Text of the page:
My sister asked when I will know if I am in remission, and several of you have asked for updates.
At the moment, just over 9 months after surgery and more than 3 months after finishing the standard chemotherapy, I have no evidence of residual disease by physical exam, CT scan, or blood test (CA-125, which is not reliable for everyone but was elevated in me prior to surgery, less so but still high after surgery and before chemo, and has been in the normal and very low range very since). That is good news. That is, in fact, as good as it can get at this point.
I am still taking my investigational drug, Avastin, every 3 weeks through next February or so. I have developed high blood pressure as a result of the Avastin - a common and some times dangerous complication. But so far my blood pressure is adequately controlled with my medication, so I can continue the Avastin hopefully through the end of the intended course.
I had my most recent physical exam last Thursday (occur every 6 weeks), and will have the next set of lab tests (also occur every 6 weeks) and the next CT scan before this month is out. So all is good.
My energy, stamina and mental concentration continue to improve weekly, but are still not back to normal yet. The neuropathy (nerve damage from the chemotherapy that resulted in numbness, tingling and weakness in my feet and legs) has improved tremendously but still is not back to normal. It has improved enough for me to realize that I have a corn on one foot and probably a Morton's neuroma (a painful nerve condition) on the other that were not bothering me as long as my feet were numb - so recovery is a mixed blessing! I am not getting back to normal as fast as I would like, and it is harder and harder to tell, when I nap on a weekend day, whether that is evidence of wisely "listening to my body" or evidence of just being lazy. Good to be at a point where I have to worry about the difference again...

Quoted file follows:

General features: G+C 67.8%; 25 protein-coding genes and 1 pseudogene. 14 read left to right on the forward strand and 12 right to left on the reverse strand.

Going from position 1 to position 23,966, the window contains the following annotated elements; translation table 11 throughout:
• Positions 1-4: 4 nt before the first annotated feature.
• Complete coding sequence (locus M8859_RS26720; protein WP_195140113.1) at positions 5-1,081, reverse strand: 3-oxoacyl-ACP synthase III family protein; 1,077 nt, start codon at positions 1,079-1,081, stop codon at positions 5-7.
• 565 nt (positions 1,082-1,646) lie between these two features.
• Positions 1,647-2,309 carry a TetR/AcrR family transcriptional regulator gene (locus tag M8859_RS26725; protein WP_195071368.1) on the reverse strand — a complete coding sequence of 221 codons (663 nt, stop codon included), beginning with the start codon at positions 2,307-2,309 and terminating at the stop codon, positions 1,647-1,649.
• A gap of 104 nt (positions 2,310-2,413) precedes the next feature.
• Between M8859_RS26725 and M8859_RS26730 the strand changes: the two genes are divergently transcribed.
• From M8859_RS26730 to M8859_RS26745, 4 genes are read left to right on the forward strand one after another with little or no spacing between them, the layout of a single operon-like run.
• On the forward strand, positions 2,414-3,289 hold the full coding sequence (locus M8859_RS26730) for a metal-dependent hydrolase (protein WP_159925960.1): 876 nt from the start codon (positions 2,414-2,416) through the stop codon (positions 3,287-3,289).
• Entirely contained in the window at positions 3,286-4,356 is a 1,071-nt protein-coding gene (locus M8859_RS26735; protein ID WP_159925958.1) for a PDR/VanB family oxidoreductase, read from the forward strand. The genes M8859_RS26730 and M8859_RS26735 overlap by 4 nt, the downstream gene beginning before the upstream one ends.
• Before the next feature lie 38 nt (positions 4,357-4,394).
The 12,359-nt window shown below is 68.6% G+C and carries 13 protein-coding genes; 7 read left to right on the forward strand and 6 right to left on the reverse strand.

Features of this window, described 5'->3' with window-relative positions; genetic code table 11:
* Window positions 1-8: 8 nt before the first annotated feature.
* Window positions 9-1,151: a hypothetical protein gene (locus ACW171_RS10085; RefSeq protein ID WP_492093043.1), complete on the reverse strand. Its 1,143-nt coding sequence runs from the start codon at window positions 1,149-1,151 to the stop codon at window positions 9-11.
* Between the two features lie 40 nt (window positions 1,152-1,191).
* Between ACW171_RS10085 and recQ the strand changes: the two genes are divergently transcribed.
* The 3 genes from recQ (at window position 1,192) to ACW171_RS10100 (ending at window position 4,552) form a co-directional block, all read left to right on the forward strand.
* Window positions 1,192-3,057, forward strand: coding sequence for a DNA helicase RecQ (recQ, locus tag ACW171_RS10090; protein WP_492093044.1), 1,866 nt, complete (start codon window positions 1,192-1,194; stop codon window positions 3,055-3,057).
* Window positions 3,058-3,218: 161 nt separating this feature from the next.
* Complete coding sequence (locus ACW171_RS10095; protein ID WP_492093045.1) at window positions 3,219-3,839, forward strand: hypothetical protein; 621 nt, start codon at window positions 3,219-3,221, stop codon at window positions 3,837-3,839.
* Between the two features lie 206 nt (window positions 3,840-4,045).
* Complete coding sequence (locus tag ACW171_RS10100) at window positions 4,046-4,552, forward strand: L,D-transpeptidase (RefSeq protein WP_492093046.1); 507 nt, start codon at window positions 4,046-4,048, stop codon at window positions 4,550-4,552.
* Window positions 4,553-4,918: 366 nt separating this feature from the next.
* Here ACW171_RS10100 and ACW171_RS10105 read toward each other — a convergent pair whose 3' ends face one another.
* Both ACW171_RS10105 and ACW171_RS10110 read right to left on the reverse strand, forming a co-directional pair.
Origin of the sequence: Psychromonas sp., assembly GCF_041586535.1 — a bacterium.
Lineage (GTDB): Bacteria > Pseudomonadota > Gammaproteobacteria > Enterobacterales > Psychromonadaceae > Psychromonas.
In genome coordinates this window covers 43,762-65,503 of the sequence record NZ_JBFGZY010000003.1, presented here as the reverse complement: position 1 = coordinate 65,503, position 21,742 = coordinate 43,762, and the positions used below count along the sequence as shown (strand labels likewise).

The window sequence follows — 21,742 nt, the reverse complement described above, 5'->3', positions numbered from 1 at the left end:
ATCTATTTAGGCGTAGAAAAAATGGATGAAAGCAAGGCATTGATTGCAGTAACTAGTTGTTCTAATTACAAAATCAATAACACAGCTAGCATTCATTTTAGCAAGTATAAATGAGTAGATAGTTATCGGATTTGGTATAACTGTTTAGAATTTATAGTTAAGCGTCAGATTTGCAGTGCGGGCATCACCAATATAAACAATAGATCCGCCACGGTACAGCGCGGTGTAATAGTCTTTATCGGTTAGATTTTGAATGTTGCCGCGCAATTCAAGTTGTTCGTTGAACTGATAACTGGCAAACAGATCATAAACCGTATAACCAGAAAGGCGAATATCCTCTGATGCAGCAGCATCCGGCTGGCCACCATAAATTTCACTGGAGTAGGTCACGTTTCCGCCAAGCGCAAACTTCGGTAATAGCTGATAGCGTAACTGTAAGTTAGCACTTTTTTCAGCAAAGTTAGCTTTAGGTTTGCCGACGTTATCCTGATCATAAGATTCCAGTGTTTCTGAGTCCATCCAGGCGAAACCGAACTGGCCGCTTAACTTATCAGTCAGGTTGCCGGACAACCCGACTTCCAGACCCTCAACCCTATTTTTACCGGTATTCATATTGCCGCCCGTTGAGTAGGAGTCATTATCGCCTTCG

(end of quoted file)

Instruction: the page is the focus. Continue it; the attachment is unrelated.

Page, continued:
How long can I expect to continue to have no evidence of disease? Impossible to tell. And believe me, I have tried to find medical literature that will predict it for all sorts of reasons. Most recently my air conditioning went out this weekend and I have to decide between a short term investment of replacing an engine and condensor or a long term investment of replacing the whole system.
One study predicts an average of 10.4 months before recurrence among stage III and IV patients who got standard chemo, extended nearly a year longer by Avastin (I am stage III, but Stage III C, so close to stage IV). Another predicts an additional 2 years on average of disease free survival added by the investigational dosing I got on this investigational trial. Overall the statistics say 20-40% 5 year survival and about 10% 10 year. And if you get 10 years out without evidence of recurrent disease, I am not sure what that means with ovarian cancer, but I think you can think in terms of possibly a cure. Who knows. I have good reason to be optimistic that my experience may be predicted by the more optimistic statistics, but no way to know for sure.
I think I am going to replace the whole AC system and assume I am investing for the long run.
Since there have been at least 2 instances of ovarian cancer and another 2 of breast cancer among our extended family and I know some of you have been worrying about what it means for your own risk or that of your daughters, I decided to get tested for the BRCA1 and BRCA2 genes (the genes recognized to be associated with hereditary risk for ovarian and breast cancer). The good news is that my tests were entirely normal with no mutation detected. Does that absolutely garantee that there is no increased genetic risk for breast or ovarian cancer in our family? Well, no. There is always a possibility that there is a rare genetic risk not recognized by these tests (and not yet identified by science). But it makes it unlikely.
And it is also possible that others of you may have one of these mutations, even though I do not. If you really want to know your own risk, then you (or your mother) needs to be tested. But this suggests to me that there is likely no clear genetic risk that came through the Walker side of the family, which is the side shared by 3 of the 4 cases mentioned above. So my disease does not likely have ominous implications for anyone else.
On another note, last week 3 women asked me who cut my hair. It made me laugh. But grateful that I again have enough hair for people to actually mistake my style as a fashion choice, I optimistically dropped by my stylist to inquire how much longer it needs to get before he can do some intentional shaping. He told me to come back in another month or so...
I think I am going to keep it short. It feels great in this really hot weather and is awfully easy to manage.